MTEC selects BioBridge Global as recipient of Prototype of the Year Award

Recognition due to advancing large-scale manufacturing capabilities for clinical-grade adult stem cells for research and new therapies
March 10, 2020
80L-bioreactor-stemcells

BioBridge Global has been named one of two Prototype of the Year Award winners by the Medical Technology Enterprise Consortium (MTEC) for work done following a $7.8 million MTEC grant for the development of large-scale manufacturing capabilities for clinical-grade adult stem cells.

The award was presented at the MTEC Annual Meeting on March 4.

“This award recognizes flawless execution – on-time or ahead of schedule and on-budget for all milestones,” said Becky Cap, Chief Operating Officer of GenCure. “Getting to this point with four collaborators is a huge acknowledgement of excellence both for our execution teams and the supporting groups who worked through billing and reporting requirements.”

The work led to the development of new capabilities and services at the GenCure biomanufacturing facility, which will provide stem cells for research and eventually for new therapies. The facility is scheduled to open later this month at the Merchants Ice complex east of downtown San Antonio.

“The MTEC grant funded not just the development of new capabilities – it launched a whole line of services that will support the development of new therapies for wounded warriors and civilian patients,” Cap said.

BioBridge Global led the group that received the original contract, which also included the U.S. Army Institute of Surgical Research Coagulation and Blood Research, San Antonio biotech firm StemBioSys and Maryland-based RoosterBio Inc., working toward standardizing hMSCs.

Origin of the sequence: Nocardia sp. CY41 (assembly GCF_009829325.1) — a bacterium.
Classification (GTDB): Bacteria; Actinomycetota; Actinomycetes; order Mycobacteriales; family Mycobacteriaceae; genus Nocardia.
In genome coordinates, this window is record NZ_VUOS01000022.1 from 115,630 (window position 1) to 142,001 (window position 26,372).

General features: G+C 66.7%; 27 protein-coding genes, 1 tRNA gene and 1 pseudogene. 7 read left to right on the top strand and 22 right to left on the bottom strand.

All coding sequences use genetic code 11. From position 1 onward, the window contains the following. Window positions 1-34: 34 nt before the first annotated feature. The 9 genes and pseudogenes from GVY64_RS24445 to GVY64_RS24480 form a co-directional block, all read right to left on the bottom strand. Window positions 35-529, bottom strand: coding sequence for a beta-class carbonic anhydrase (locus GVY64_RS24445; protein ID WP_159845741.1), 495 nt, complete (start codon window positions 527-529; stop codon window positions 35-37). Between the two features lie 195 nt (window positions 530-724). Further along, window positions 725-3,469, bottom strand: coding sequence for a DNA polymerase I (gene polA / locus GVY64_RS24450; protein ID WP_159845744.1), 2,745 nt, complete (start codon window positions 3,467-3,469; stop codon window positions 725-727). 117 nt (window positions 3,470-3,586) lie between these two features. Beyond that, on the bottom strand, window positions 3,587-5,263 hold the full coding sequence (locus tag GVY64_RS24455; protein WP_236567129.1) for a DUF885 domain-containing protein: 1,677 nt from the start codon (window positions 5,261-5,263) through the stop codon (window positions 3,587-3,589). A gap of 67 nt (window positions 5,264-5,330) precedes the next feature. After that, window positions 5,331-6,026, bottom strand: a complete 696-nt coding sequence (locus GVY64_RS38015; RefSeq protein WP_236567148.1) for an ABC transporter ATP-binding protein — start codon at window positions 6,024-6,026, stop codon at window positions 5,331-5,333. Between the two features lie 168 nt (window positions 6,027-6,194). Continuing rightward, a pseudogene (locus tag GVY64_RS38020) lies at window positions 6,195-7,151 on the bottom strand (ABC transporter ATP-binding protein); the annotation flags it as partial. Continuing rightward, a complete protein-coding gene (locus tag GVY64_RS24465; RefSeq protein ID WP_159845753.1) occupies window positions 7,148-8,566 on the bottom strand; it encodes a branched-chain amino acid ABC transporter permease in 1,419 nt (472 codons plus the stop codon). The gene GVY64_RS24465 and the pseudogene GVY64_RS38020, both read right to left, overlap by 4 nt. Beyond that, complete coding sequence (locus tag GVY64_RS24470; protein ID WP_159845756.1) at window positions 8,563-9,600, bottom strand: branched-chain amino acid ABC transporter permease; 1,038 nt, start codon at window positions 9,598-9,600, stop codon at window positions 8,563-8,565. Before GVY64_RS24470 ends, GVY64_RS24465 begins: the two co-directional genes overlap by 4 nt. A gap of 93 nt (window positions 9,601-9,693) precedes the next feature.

As research on potential cell therapies grows, access to large volumes of consistent cell material for testing in clinical trials addresses a critical need to move potential new therapies from early phase to late phase clinical trials and commercialization.

The goals of the three-year collaboration were moving hMSC production into an 80L stir-tank bioreactor format offered by PBS and identifying critical assays for product use by therapeutic development companies.

Achieving scale while maintaining critical quality attributes is critical to developing cost-effective products and related services for use in regenerative medicine, Cap said. GenCure and its sister subsidiary QualTex Laboratories were responsible for moving these developed capabilities to GMP-readiness. GenCure now offers manufacturing services to therapeutic developers moving into clinic under an IND, while QualTex offers a robust menu of testing services.

MTEC is a nonprofit corporation created by the U.S. Army’s Medical Research and Materiel Command to collaborate with companies, universities, foundations and other entities to develop medical technology solutions through flexible and innovative business practices.